I stood up and yelled a set of questions from the balcony at some point. (I’ve learned since that artist Q&As are public relations events, not sites for inquiry.) I wanted to know why Claudia felt so comfortable citing conceptual artists and psychoanalysis while displaying black death in a manner no different than online porn compilations. If I remember correctly, she said that my demand already answered the question it sought. (Sure, my questions tend to be condemnations.) Regardless, Matt found me in the crowd and gave me his card. We met at the Chicago Athletic Club a few months later and decided to collaborate on a perfume project. We may have also expressed interest in seeing each other in a more romantic capacity.
As spring progressed, it became clear that I would be moving to Los Angeles. Matt and I had grown very close since our first interaction. I don’t think either of us was prepared for separation. And then I received a rolodex in the mail.
I wanted to explore the rolodex’s function as an index or archive. I consider myself a critic more than an artist, so I began to search for ways that I could load the object with content that didn’t immediately satisfy the aesthetic demands of the viewer. I wanted the object’s use to correspond to its sentimental value. I began to photograph Matt’s wonderfully curated and expansive library. The rolodex documents a last-ditch effort to contain every book in Matt’s library on a card so I could generate a reading list. However, as opposed to organizing the cards alphabetically, I decided to save them in the order Matt and I opened their covers or photographed them on the shelf. It became a means to relive the experience of Matt and I, often sleepily or late at night, opening book after book and making small talk because we just needed a professional excuse to spend time together.
The rolodex itself is barely altered. I’ve inscribed titles and author (in some cases the publisher) on the front of the card and extraneous information on the back. I settled for minimal information as opposed to formatted citations because I wanted the experience to be more about memory and handwritten text than mediation. I also wanted to the object to barely succeed, to remain a gesture, more than anything else.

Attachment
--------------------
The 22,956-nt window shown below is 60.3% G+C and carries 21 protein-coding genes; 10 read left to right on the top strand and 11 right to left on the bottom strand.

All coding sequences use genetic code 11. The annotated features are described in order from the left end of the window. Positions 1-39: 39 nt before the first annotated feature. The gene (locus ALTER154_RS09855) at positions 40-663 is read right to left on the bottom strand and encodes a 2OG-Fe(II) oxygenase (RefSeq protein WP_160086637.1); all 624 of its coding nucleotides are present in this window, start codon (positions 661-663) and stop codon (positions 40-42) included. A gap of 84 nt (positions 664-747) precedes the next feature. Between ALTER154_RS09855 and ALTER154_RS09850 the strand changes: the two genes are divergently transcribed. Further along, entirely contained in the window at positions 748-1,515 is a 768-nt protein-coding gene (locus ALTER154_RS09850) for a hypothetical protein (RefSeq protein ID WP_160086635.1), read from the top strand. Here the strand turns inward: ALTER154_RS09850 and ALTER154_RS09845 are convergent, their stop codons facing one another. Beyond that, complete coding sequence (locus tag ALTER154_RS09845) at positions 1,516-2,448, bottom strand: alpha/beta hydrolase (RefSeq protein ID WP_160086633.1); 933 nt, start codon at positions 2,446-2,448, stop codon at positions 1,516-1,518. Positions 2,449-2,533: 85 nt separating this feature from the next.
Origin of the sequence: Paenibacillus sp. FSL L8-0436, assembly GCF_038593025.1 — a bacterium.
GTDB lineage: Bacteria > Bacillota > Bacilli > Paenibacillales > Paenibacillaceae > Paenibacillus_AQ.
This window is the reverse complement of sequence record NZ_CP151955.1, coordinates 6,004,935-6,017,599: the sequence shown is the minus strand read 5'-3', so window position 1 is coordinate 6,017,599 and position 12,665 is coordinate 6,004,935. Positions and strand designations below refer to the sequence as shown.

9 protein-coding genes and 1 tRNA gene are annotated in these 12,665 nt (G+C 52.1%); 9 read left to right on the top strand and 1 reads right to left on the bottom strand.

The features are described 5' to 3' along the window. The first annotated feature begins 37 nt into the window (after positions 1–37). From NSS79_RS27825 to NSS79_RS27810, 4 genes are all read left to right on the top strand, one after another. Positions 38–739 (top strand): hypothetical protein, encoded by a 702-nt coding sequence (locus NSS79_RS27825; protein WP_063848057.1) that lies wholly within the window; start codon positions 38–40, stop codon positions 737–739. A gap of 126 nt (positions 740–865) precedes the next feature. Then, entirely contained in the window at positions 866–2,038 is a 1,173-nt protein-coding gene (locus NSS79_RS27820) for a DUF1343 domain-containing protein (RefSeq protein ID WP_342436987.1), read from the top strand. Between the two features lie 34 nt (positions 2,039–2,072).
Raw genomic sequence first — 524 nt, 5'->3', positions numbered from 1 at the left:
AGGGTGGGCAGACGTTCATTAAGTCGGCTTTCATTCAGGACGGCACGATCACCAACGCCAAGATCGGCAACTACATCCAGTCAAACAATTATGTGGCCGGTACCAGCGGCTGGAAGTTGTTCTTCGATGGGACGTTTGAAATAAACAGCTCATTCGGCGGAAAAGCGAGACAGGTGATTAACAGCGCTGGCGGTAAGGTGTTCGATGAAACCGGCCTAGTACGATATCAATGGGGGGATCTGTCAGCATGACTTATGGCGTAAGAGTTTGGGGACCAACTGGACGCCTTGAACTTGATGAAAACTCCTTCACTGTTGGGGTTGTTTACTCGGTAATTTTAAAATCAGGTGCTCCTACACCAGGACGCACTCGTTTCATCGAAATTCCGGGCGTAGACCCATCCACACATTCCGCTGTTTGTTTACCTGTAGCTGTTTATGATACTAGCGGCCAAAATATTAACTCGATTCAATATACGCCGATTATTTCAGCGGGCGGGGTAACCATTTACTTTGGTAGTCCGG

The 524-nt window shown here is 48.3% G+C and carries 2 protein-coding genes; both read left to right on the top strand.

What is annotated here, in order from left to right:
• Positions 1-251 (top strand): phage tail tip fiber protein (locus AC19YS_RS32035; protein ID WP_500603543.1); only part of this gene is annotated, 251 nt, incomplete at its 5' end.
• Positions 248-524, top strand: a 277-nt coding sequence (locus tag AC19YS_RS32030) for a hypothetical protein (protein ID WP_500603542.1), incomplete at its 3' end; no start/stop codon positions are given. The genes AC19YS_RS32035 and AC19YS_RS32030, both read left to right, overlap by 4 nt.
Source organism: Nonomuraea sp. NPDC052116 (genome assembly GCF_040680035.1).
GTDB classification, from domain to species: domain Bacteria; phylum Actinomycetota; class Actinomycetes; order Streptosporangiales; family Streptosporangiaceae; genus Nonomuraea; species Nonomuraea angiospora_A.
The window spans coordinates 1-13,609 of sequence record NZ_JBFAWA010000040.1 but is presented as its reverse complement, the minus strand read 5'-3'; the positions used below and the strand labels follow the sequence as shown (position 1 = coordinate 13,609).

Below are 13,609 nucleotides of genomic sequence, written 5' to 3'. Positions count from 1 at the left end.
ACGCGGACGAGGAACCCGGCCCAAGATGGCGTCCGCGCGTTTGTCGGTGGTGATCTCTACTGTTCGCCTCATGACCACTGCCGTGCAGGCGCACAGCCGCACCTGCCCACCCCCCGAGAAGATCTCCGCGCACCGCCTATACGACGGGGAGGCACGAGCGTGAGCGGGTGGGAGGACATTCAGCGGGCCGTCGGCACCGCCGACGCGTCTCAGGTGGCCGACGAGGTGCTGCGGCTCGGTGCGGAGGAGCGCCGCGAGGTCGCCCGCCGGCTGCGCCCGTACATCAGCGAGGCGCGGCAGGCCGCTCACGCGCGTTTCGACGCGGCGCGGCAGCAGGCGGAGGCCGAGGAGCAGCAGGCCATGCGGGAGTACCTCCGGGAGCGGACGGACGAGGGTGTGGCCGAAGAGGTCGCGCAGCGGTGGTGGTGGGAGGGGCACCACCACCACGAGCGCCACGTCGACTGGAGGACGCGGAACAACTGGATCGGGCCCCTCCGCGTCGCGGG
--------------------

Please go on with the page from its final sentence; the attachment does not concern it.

About the artist
Evan Kleekamp is a researcher and writer living in Chicago, Illinois. Excerpts from his in-progress manuscript, Three Movements, are forthcoming in Fence and Nightboat Book’s Responses, New Writings, Flesh anthology edited by Ronaldo V. Wilson, Bhanu Kapil, and Mg Roberts.
The Book of Un with Undex
For the longest while I thought I would be doing something around the idea of an Index. I am a lawyer by training, and many years ago I prepared indices for a legal publishing house, so the idea of the Rolodex brought back the process of systems that aid the reader or searcher in finding information, which is what the index does. I was intrigued by the idea of the tension between the circle and the straight line, which when bent becomes the circle. The Rolodex is in fact a wheel which you turn, but the alphabet is sequential and is akin to a straight line with letters laid out one next to the other.
I researched codes because again the idea of a system that allows you to enter an area that is closed to you seemed relevant. I was also intrigued by the idea of the Index put out by the Vatican which was in fact a sort of reverse index, in that it contained a list of books that "good" Catholics were prohibited from reading. The Index was, in fact, a system that fundamentally subverted the common understanding of what an index is intended to do -- give you access to further information.